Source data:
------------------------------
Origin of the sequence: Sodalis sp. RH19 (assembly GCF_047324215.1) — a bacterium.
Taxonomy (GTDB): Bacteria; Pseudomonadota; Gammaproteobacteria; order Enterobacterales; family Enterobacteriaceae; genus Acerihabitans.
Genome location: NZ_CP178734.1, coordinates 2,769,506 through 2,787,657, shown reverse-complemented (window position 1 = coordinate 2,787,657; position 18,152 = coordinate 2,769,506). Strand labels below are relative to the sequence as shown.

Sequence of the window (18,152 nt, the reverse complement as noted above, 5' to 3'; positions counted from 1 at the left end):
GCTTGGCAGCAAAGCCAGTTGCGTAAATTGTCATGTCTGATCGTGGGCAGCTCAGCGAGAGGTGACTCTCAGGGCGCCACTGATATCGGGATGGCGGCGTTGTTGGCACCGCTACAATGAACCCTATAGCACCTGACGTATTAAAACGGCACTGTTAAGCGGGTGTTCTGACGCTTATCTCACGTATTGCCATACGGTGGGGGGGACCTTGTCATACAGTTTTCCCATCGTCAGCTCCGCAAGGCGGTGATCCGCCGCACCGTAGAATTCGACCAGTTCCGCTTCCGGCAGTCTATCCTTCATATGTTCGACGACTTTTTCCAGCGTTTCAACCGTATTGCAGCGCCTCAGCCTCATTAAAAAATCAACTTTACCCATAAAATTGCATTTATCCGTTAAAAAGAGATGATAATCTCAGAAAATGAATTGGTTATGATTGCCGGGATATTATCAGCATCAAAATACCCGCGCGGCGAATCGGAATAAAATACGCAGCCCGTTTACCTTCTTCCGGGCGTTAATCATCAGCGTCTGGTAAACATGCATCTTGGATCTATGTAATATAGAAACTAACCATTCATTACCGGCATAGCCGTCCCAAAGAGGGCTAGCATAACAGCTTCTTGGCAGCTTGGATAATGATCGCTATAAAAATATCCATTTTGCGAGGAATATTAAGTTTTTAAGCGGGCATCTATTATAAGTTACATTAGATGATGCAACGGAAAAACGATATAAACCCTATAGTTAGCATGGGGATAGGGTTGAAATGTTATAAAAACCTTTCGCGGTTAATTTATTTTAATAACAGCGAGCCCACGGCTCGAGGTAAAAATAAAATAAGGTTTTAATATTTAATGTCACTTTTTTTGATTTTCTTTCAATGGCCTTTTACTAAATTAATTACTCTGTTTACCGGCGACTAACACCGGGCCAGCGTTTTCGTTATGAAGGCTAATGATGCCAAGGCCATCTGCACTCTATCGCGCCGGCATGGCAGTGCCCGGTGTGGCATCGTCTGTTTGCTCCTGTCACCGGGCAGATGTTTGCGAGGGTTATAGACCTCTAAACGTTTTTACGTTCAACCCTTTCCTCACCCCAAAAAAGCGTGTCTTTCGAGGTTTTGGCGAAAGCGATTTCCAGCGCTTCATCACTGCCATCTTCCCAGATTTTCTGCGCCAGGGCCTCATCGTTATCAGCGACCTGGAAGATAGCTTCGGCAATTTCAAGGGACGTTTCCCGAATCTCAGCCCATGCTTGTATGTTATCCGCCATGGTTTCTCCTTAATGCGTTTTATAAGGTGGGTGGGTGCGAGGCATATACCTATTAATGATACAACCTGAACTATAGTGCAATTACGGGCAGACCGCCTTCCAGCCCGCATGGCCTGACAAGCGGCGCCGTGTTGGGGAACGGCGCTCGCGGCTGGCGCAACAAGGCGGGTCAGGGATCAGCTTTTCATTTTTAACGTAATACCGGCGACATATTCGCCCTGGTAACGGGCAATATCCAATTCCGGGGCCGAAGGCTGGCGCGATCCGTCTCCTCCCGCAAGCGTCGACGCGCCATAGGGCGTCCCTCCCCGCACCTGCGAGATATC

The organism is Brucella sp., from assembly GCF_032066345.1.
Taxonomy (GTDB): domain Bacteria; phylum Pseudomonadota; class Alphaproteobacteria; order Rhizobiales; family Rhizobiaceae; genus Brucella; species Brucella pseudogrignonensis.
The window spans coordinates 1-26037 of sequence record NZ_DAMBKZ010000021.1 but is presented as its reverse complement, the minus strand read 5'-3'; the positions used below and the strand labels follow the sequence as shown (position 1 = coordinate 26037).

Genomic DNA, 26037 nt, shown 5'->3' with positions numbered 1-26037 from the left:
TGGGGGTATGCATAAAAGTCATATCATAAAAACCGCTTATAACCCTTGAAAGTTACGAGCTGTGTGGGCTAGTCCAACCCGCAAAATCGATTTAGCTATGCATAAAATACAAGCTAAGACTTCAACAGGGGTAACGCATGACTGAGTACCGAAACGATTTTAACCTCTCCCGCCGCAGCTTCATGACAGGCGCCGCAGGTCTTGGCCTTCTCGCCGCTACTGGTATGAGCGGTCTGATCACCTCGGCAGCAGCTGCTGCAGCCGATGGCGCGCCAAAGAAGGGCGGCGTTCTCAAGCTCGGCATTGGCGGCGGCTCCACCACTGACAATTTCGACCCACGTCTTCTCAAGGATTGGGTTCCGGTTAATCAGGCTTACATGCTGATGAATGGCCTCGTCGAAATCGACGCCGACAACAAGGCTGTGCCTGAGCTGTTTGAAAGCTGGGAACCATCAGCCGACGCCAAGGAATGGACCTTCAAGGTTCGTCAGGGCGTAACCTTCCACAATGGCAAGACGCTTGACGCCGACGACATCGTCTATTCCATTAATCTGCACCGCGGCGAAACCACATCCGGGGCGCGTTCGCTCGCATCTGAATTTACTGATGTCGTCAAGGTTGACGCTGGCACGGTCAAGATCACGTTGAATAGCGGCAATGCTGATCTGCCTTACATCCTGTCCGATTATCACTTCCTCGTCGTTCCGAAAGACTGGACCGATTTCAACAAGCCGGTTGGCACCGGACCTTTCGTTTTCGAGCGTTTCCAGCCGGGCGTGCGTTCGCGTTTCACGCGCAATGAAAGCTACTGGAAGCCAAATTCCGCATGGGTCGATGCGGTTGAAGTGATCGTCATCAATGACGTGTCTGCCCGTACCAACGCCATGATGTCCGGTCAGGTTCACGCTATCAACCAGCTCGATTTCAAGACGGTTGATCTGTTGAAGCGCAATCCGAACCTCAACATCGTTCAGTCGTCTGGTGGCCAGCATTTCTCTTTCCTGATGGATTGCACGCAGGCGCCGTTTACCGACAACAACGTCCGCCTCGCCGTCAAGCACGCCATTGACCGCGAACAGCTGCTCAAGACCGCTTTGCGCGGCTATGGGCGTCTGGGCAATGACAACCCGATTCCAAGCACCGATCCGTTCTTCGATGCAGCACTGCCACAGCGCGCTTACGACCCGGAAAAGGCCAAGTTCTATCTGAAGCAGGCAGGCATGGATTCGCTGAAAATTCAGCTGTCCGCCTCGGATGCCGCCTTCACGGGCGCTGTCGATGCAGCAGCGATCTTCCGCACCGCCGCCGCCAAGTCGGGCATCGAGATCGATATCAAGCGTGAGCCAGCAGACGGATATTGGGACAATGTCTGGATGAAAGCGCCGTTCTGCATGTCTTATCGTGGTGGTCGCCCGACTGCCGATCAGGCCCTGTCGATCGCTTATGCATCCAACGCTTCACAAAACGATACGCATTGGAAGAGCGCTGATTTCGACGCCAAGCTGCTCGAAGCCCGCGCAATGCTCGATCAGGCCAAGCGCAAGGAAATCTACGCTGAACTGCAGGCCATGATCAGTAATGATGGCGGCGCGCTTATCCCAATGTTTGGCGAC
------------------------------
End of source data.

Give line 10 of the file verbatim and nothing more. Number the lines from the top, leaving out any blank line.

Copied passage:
TGGGGGTATGCATAAAAGTCATATCATAAAAACCGCTTATAACCCTTGAAAGTTACGAGCTGTGTGGGCTAGTCCAACCCGCAAAATCGATTTAGCTATGCATAAAATACAAGCTAAGACTTCAACAGGGGTAACGCATGACTGAGTACCGAAACGATTTTAACCTCTCCCGCCGCAGCTTCATGACAGGCGCCGCAGGTCTTGGCCTTCTCGCCGCTACTGGTATGAGCGGTCTGATCACCTCGGCAGCAGCTGCTGCAGCCGATGGCGCGCCAAAGAAGGGCGGCGTTCTCAAGCTCGGCATTGGCGGCGGCTCCACCACTGACAATTTCGACCCACGTCTTCTCAAGGATTGGGTTCCGGTTAATCAGGCTTACATGCTGATGAATGGCCTCGTCGAAATCGACGCCGACAACAAGGCTGTGCCTGAGCTGTTTGAAAGCTGGGAACCATCAGCCGACGCCAAGGAATGGACCTTCAAGGTTCGTCAGGGCGTAACCTTCCACAATGGCAAGACGCTTGACGCCGACGACATCGTCTATTCCATTAATCTGCACCGCGGCGAAACCACATCCGGGGCGCGTTCGCTCGCATCTGAATTTACTGATGTCGTCAAGGTTGACGCTGGCACGGTCAAGATCACGTTGAATAGCGGCAATGCTGATCTGCCTTACATCCTGTCCGATTATCACTTCCTCGTCGTTCCGAAAGACTGGACCGATTTCAACAAGCCGGTTGGCACCGGACCTTTCGTTTTCGAGCGTTTCCAGCCGGGCGTGCGTTCGCGTTTCACGCGCAATGAAAGCTACTGGAAGCCAAATTCCGCATGGGTCGATGCGGTTGAAGTGATCGTCATCAATGACGTGTCTGCCCGTACCAACGCCATGATGTCCGGTCAGGTTCACGCTATCAACCAGCTCGATTTCAAGACGGTTGATCTGTTGAAGCGCAATCCGAACCTCAACATCGTTCAGTCGTCTGGTGGCCAGCATTTCTCTTTCCTGATGGATTGCACGCAGGCGCCGTTTACCGACAACAACGTCCGCCTCGCCGTCAAGCACGCCATTGACCGCGAACAGCTGCTCAAGACCGCTTTGCGCGGCTATGGGCGTCTGGGCAATGACAACCCGATTCCAAGCACCGATCCGTTCTTCGATGCAGCACTGCCACAGCGCGCTTACGACCCGGAAAAGGCCAAGTTCTATCTGAAGCAGGCAGGCATGGATTCGCTGAAAATTCAGCTGTCCGCCTCGGATGCCGCCTTCACGGGCGCTGTCGATGCAGCAGCGATCTTCCGCACCGCCGCCGCCAAGTCGGGCATCGAGATCGATATCAAGCGTGAGCCAGCAGACGGATATTGGGACAATGTCTGGATGAAAGCGCCGTTCTGCATGTCTTATCGTGGTGGTCGCCCGACTGCCGATCAGGCCCTGTCGATCGCTTATGCATCCAACGCTTCACAAAACGATACGCATTGGAAGAGCGCTGATTTCGACGCCAAGCTGCTCGAAGCCCGCGCAATGCTCGATCAGGCCAAGCGCAAGGAAATCTACGCTGAACTGCAGGCCATGATCAGTAATGATGGCGGCGCGCTTATCCCAATGTTTGGCGAC